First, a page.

The First Men in the Moon/Chapter 6
THE LANDING ON THE MOON
I remember how one day Cavor suddenly opened six of our shutters and blinded me so that I cried aloud at him. The whole area was moon, a stupendous scimitar of white dawn with its edge hacked out by notches of darkness, the crescent shore of an ebbing tide of darkness, out of which peaks and pinnacles came glittering into the blaze of the sun. I take it the reader has seen pictures or photographs of the moon, so that I need not describe the broader features of that landscape, those spacious ringlike ranges vaster than any terrestrial mountains, their summits shining in the day, their shadows harsh and deep, the grey disordered plains, the ridges, hills, and craterlets, all passing at last from a blazing illumination into a common mystery of black. Athwart this world we were flying scarcely a hundred miles above its crests and pinnacles. And now we could see, what no eye on earth will ever see, that under the blaze of the day the harsh outlines of the rocks and ravines of the plains and crater floor grew grey and indistinct under a thickening haze, that the white of their lit surfaces broke into lumps and patches, and broke again and shrank and vanished, and that here and there strange tints of brown and olive grew and spread.
But little time we had for watching then. For now we had come to the real danger of our journey. We had to drop ever closer to the moon as we spun about it, to slacken our pace and watch our chance, until at last we could dare to drop upon its surface.
For Cavor that was a time of intense exertion; for me it was an anxious inactivity. I seemed perpetually to be getting out of his way. He leapt about the sphere from point to point with an agility that would have been impossible on earth. He was perpetually opening and closing the Cavorite windows, making calculations, consulting his chronometer by means of the glow lamp during those last eventful hours. For a long time we had all our windows closed and hung silently in darkness hurling through space.
Then he was feeling for the shutter studs, and suddenly four windows were open. I staggered and covered my eyes, drenched and scorched and blinded by the unaccustomed splendour of the sun beneath my feet. Then again the shutters snapped, leaving my brain spinning in a darkness that pressed against the eyes. And after that I floated in another vast, black silence.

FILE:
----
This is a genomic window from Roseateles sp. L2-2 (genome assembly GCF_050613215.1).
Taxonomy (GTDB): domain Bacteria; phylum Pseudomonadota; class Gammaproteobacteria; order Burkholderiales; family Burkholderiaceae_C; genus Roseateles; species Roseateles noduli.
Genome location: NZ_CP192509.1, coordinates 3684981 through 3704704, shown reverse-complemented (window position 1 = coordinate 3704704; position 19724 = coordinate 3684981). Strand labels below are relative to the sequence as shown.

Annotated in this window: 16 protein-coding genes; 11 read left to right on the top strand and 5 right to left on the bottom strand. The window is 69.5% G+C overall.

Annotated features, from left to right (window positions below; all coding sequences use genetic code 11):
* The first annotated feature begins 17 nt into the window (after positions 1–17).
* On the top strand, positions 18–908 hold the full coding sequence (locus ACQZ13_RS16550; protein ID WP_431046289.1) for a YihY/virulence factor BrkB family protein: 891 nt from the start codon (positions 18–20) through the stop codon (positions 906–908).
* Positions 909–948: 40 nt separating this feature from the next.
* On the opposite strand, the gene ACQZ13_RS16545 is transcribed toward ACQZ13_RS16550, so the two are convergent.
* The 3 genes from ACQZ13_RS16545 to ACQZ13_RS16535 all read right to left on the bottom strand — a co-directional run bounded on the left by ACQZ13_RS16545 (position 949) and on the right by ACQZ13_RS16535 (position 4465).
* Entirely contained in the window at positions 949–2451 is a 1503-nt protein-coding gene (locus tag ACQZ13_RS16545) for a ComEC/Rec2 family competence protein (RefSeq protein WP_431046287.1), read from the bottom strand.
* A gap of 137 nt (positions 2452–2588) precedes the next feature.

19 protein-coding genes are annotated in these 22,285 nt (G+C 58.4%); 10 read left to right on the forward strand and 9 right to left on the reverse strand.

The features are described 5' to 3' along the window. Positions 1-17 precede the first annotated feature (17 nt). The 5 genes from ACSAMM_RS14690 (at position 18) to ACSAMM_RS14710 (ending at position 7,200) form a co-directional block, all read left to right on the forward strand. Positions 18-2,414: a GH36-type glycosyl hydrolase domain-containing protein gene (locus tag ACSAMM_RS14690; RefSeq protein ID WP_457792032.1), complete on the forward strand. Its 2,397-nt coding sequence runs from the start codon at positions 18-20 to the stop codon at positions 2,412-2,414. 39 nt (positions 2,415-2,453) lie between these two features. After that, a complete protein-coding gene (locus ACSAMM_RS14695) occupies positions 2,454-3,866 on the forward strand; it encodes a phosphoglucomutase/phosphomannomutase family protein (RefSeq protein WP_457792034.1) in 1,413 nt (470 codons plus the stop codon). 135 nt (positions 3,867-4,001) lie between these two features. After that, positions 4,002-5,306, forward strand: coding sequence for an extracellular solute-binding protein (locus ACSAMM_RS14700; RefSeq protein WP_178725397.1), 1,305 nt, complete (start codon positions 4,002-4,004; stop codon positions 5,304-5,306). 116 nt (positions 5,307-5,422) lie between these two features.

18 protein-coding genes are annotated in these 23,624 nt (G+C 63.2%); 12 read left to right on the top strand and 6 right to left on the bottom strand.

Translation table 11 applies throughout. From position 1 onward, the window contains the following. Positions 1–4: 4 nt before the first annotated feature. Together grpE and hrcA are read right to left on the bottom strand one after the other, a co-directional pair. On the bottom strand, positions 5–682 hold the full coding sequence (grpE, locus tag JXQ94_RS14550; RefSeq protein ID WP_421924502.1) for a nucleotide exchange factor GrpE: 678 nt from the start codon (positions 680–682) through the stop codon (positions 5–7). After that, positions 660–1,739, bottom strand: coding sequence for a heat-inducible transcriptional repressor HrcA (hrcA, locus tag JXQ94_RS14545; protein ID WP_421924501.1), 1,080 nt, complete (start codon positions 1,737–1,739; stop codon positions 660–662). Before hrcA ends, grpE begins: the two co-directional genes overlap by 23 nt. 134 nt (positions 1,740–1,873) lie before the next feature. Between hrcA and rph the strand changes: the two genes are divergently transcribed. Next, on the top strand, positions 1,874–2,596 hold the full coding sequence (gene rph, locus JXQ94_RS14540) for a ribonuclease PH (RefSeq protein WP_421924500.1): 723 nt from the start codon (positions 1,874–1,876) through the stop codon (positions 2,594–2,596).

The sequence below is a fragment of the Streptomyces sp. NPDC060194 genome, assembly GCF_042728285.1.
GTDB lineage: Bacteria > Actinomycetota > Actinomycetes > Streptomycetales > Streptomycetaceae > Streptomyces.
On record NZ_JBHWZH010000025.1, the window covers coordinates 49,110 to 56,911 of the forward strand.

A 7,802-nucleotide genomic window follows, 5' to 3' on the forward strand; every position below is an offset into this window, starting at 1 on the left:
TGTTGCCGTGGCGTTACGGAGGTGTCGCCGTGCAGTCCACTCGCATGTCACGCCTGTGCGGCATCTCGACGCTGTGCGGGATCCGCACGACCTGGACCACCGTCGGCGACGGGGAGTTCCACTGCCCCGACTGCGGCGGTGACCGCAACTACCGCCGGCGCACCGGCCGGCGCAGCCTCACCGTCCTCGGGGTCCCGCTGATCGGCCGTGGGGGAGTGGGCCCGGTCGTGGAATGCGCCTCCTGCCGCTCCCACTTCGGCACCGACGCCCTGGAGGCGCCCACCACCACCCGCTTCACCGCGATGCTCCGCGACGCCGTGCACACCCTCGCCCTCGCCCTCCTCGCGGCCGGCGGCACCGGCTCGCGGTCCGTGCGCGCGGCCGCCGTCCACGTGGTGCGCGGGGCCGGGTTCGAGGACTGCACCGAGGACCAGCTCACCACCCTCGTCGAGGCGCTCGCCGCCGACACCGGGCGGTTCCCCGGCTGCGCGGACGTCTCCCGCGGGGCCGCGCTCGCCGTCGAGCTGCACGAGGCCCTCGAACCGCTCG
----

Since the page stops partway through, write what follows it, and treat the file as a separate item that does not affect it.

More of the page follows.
Then Cavor switched on the electric light, and told me he proposed to bind all our luggage together with the blankets about it, against the concussion of our descent. We did this with our windows closed, because in that way our goods arranged themselves naturally at the centre of the sphere. That too was a strange business; we two men floating loose in that spherical space, and packing and pulling ropes. Imagine it if you can! No up nor down, and every effort resulting in unexpected movements. Now I would be pressed against the glass with the full force of Cavor's thrust, now I would be kicking helplessly in a void. Now the star of the electric light would be overhead, now under foot. Now Cavor's feet would float up before my eyes, and now we would be crossways to each other. But at last our goods were safely bound together in a big soft bale, all except two blankets with head holes that we were to wrap about ourselves.
Then for a flash Cavor opened a window moonward, and we saw that we were dropping towards a huge central crater with a number of minor craters grouped in a sort of cross about it. And then again Cavor flung our little sphere open to the scorching, blinding sun. I think he was using the sun's attraction as a brake. "Cover yourself with a blanket," he cried, thrusting himself from me, and for a moment I did not understand.